MUSICAL OPINION: January/February 2010
Letters of a love betrayed is a chamber opera which the librettist, Donald Sturrock, based on a story from Tales of Eva Luna (1989), by the Chilean writer Isabel Allende. Jointly commissioned by Theatre Wales and the Royal Opera House, it was premiered at the ROH’s Linbury Studio Theatre, ably conducted by Michael Rafferty. Set somewhere in the Andes, the story recounts the life of a young, orphaned girl, Analía Torres, brought up in a convent. Her life is lonely and tinged with sadness. When, on a rare visit, her uncle tries to persuade her to relinquish the land she has inherited, she rebels, telling him that she plans to marrywhen she comes of age and look after the estate herself. Though this comes spontaneously out of her imagination, she does indeed marry. Her husband, who falsely wooed her with surro-gate letters, turns out to be not only a layabout but her uncle’s son, acting to fulfil his father’s ambitions. The theme of the story, therefore, is disappointment and the enduring pain of unsatisfactory human relations, culminating inevitably in disloyalty. This seems to have been the spark for Eleanor Alberga’s poignant and searching music.
The musical thread is delicate, finely-woven and utterly compelling. The composer has found a structure of her own, atonal but at the same time offering the warmth of harmony, with vocal lines that are perfect for singing. Occasionally, the music slips seamlessly into a world of local colour. Intoxicating South American rythms invade the stage with a gentle, nostalgic touch, before disappearing once again beneath the waves. These episodes provide contrast but not contradiction.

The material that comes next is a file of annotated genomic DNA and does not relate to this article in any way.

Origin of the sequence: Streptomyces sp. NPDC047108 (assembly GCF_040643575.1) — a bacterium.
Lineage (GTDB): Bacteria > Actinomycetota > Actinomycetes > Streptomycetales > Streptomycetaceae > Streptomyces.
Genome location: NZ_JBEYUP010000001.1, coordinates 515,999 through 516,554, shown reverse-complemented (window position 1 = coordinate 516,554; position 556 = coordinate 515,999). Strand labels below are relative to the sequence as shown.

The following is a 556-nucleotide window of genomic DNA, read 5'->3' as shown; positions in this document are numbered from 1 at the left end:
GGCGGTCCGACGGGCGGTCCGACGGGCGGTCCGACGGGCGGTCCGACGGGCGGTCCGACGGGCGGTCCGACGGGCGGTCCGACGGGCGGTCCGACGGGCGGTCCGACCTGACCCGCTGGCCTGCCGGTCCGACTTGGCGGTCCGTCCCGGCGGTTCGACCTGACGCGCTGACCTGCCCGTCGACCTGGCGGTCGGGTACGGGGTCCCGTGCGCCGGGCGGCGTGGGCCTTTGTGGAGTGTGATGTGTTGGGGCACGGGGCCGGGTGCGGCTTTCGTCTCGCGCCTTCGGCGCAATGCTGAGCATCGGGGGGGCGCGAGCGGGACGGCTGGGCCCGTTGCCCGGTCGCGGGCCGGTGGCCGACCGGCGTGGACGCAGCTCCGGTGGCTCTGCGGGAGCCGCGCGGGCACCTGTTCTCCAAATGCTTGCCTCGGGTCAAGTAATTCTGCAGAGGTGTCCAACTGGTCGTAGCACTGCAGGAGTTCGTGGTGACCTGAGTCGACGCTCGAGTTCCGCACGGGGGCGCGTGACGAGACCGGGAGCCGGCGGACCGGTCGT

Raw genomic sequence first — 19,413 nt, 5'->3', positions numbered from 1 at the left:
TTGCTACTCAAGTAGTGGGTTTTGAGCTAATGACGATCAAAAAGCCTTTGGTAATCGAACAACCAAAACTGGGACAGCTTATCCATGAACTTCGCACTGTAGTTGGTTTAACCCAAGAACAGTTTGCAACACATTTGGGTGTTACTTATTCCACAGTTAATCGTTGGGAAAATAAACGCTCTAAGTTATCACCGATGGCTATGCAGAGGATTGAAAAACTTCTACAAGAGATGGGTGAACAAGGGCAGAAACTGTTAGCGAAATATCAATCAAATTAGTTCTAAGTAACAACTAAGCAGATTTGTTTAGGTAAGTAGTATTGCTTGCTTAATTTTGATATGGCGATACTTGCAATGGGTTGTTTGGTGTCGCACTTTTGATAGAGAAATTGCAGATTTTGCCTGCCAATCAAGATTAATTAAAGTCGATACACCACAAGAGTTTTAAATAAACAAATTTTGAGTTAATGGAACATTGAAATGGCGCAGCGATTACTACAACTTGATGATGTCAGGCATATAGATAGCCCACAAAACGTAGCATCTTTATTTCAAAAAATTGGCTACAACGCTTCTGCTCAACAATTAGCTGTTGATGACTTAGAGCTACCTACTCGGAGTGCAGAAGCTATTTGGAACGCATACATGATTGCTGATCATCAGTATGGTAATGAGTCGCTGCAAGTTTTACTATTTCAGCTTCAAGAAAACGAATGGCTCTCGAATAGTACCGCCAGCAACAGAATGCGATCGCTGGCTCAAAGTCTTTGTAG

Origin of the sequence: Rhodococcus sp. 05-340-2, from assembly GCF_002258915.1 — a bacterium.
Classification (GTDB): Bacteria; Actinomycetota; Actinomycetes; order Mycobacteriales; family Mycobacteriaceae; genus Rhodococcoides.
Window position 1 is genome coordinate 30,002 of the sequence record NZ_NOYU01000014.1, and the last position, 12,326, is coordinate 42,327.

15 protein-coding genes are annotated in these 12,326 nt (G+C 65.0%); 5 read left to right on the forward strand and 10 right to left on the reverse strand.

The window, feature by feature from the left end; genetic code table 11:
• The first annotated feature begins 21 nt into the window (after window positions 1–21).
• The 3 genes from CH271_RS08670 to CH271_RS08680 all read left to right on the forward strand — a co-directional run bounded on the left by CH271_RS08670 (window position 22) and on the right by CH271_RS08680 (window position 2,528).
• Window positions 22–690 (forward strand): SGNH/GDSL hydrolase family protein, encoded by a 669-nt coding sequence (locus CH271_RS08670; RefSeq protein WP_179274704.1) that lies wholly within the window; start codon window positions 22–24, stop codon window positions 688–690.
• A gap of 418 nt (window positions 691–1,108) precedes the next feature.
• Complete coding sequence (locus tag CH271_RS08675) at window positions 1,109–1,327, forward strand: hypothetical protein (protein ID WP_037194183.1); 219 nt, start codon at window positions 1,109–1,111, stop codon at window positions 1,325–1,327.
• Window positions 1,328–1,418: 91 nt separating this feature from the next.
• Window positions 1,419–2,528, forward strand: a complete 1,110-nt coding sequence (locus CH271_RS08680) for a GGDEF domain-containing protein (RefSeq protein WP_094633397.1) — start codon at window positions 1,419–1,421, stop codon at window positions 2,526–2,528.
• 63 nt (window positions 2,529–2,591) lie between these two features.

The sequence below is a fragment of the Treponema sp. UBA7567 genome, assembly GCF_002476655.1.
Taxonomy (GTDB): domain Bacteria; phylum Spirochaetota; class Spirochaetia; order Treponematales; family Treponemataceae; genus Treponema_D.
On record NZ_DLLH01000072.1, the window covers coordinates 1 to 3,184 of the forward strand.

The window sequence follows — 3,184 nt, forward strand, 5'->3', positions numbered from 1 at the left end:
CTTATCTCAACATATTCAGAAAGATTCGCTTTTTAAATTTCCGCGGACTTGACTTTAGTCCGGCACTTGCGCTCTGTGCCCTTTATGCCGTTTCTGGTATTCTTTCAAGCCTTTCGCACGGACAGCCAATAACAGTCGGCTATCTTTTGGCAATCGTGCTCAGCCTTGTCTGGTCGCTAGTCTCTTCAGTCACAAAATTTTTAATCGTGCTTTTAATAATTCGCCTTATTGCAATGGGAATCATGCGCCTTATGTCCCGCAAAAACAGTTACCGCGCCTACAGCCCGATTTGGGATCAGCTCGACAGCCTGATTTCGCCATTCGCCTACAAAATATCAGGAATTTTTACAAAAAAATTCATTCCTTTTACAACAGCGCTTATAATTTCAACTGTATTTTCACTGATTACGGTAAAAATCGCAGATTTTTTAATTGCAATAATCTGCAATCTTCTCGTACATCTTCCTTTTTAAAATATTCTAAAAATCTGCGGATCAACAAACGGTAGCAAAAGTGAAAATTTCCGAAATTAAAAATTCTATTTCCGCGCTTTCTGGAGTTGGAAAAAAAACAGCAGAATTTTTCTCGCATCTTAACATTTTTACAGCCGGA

The characters are sharply etched, not only by the singing and acting on the stage, but by the orchestral sonorities that accompany and define them. With single instruments used in ever-changing combinations Eleanor Alberga has created a score rich in colours, and balanced with the technique of a skilled orchestrator.
Mary Plazas, in the leading role, presented Analía with sympathy and outstanding artistic singing, revealing her increasing confidence as she grew from young girl to woman. The ‘happy’ ending, when she finally finds the true writer of the love letters, a man with a physical disability just as she had predicted, was as poignant as any moment in the opera. Amongst many other memorable performances were Christopher Steele’s energetic and youthful portrayal of the husband and Arlene Rolph’s versatility, embracing the unlikely dual roles of Mother Superior and prostitute with uncanny ease. The minimal sets were unobtrusive but effective, allowing the inner feelings of the characters on stage to emerge without conflict into reality. From my otherwise excellent seat only part of the subtitles was visible but, given the generally clear diction, this was a minor annoyance.
Above all, the evening belonged to the music. One may encounter a new work that impresses by its invention and cleverness, but how often is one moved at first hearing, or even at second or third, by the humanity of the music? The lonliness, the yearning reminds me of Debussy’s Pelléas. One recognises that an experience has been special when, after the performance, homeward bound in a crowded underground train, the emotion of the opera lingers long and deeply. This is a remarkably beautiful work, remarkable not simply because it is the composer’s first opera, but because it draws one so sensitively into a world of believable emotion – not extreme, not passionate, but deriving genuinely from the condition humaine.